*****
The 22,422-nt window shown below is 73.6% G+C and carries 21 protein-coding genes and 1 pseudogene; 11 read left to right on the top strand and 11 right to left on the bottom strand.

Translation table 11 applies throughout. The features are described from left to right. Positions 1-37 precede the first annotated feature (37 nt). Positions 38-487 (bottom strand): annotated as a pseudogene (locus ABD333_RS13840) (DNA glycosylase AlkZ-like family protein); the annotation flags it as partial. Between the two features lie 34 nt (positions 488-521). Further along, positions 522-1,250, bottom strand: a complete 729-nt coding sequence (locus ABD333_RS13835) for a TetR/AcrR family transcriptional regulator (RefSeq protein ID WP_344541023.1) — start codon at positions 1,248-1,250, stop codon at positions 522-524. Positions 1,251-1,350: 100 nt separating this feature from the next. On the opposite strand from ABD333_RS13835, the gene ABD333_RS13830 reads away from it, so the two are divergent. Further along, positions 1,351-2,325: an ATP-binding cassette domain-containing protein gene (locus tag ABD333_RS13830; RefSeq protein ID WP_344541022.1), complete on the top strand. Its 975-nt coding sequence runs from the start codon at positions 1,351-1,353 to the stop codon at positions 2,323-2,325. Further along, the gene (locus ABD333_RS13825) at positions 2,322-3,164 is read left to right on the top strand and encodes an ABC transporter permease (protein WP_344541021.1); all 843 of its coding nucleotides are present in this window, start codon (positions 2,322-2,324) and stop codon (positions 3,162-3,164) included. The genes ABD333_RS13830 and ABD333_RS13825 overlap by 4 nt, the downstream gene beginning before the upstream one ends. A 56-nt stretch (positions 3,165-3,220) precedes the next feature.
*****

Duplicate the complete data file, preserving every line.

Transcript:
The 22,422-nt window shown below is 73.6% G+C and carries 21 protein-coding genes and 1 pseudogene; 11 read left to right on the top strand and 11 right to left on the bottom strand.

Translation table 11 applies throughout. The features are described from left to right. Positions 1-37 precede the first annotated feature (37 nt). Positions 38-487 (bottom strand): annotated as a pseudogene (locus ABD333_RS13840) (DNA glycosylase AlkZ-like family protein); the annotation flags it as partial. Between the two features lie 34 nt (positions 488-521). Further along, positions 522-1,250, bottom strand: a complete 729-nt coding sequence (locus ABD333_RS13835) for a TetR/AcrR family transcriptional regulator (RefSeq protein ID WP_344541023.1) — start codon at positions 1,248-1,250, stop codon at positions 522-524. Positions 1,251-1,350: 100 nt separating this feature from the next. On the opposite strand from ABD333_RS13835, the gene ABD333_RS13830 reads away from it, so the two are divergent. Further along, positions 1,351-2,325: an ATP-binding cassette domain-containing protein gene (locus tag ABD333_RS13830; RefSeq protein ID WP_344541022.1), complete on the top strand. Its 975-nt coding sequence runs from the start codon at positions 1,351-1,353 to the stop codon at positions 2,323-2,325. Further along, the gene (locus ABD333_RS13825) at positions 2,322-3,164 is read left to right on the top strand and encodes an ABC transporter permease (protein WP_344541021.1); all 843 of its coding nucleotides are present in this window, start codon (positions 2,322-2,324) and stop codon (positions 3,162-3,164) included. The genes ABD333_RS13830 and ABD333_RS13825 overlap by 4 nt, the downstream gene beginning before the upstream one ends. A 56-nt stretch (positions 3,165-3,220) precedes the next feature.